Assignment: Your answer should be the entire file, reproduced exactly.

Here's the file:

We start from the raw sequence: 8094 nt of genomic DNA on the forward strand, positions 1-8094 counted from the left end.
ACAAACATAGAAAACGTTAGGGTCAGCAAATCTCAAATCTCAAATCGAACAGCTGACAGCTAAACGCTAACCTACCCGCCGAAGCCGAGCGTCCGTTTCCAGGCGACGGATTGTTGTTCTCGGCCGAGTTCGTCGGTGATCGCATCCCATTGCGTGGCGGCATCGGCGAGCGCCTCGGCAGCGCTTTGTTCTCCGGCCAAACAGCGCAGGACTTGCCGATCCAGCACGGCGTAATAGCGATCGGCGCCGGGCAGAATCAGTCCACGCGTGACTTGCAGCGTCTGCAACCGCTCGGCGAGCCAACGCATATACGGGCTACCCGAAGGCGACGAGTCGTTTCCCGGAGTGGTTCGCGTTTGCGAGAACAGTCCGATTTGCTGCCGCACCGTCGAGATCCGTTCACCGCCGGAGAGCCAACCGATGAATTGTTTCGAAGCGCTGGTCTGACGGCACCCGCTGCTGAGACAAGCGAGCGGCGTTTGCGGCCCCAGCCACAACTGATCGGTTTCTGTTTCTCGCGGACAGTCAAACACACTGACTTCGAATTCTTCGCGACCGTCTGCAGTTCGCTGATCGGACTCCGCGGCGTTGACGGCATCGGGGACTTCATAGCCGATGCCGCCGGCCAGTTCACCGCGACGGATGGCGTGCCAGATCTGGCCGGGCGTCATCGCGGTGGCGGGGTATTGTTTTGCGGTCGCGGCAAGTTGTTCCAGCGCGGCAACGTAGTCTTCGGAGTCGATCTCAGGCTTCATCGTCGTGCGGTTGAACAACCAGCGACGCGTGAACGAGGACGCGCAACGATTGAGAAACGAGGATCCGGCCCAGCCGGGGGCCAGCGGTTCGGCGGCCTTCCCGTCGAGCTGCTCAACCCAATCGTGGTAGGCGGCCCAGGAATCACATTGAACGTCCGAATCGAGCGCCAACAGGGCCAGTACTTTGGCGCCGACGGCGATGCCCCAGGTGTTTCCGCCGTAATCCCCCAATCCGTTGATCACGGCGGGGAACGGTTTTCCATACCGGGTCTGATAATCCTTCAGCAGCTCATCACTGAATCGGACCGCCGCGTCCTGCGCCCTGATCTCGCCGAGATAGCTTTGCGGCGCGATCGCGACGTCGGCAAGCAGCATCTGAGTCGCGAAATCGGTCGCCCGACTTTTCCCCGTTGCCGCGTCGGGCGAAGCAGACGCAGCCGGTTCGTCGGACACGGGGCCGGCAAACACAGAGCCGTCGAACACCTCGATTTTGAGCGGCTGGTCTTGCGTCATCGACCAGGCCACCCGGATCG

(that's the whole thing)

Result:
We start from the raw sequence: 8094 nt of genomic DNA on the forward strand, positions 1-8094 counted from the left end.
ACAAACATAGAAAACGTTAGGGTCAGCAAATCTCAAATCTCAAATCGAACAGCTGACAGCTAAACGCTAACCTACCCGCCGAAGCCGAGCGTCCGTTTCCAGGCGACGGATTGTTGTTCTCGGCCGAGTTCGTCGGTGATCGCATCCCATTGCGTGGCGGCATCGGCGAGCGCCTCGGCAGCGCTTTGTTCTCCGGCCAAACAGCGCAGGACTTGCCGATCCAGCACGGCGTAATAGCGATCGGCGCCGGGCAGAATCAGTCCACGCGTGACTTGCAGCGTCTGCAACCGCTCGGCGAGCCAACGCATATACGGGCTACCCGAAGGCGACGAGTCGTTTCCCGGAGTGGTTCGCGTTTGCGAGAACAGTCCGATTTGCTGCCGCACCGTCGAGATCCGTTCACCGCCGGAGAGCCAACCGATGAATTGTTTCGAAGCGCTGGTCTGACGGCACCCGCTGCTGAGACAAGCGAGCGGCGTTTGCGGCCCCAGCCACAACTGATCGGTTTCTGTTTCTCGCGGACAGTCAAACACACTGACTTCGAATTCTTCGCGACCGTCTGCAGTTCGCTGATCGGACTCCGCGGCGTTGACGGCATCGGGGACTTCATAGCCGATGCCGCCGGCCAGTTCACCGCGACGGATGGCGTGCCAGATCTGGCCGGGCGTCATCGCGGTGGCGGGGTATTGTTTTGCGGTCGCGGCAAGTTGTTCCAGCGCGGCAACGTAGTCTTCGGAGTCGATCTCAGGCTTCATCGTCGTGCGGTTGAACAACCAGCGACGCGTGAACGAGGACGCGCAACGATTGAGAAACGAGGATCCGGCCCAGCCGGGGGCCAGCGGTTCGGCGGCCTTCCCGTCGAGCTGCTCAACCCAATCGTGGTAGGCGGCCCAGGAATCACATTGAACGTCCGAATCGAGCGCCAACAGGGCCAGTACTTTGGCGCCGACGGCGATGCCCCAGGTGTTTCCGCCGTAATCCCCCAATCCGTTGATCACGGCGGGGAACGGTTTTCCATACCGGGTCTGATAATCCTTCAGCAGCTCATCACTGAATCGGACCGCCGCGTCCTGCGCCCTGATCTCGCCGAGATAGCTTTGCGGCGCGATCGCGACGTCGGCAAGCAGCATCTGAGTCGCGAAATCGGTCGCCCGACTTTTCCCCGTTGCCGCGTCGGGCGAAGCAGACGCAGCCGGTTCGTCGGACACGGGGCCGGCAAACACAGAGCCGTCGAACACCTCGATTTTGAGCGGCTGGTCTTGCGTCATCGACCAGGCCACCCGGATCG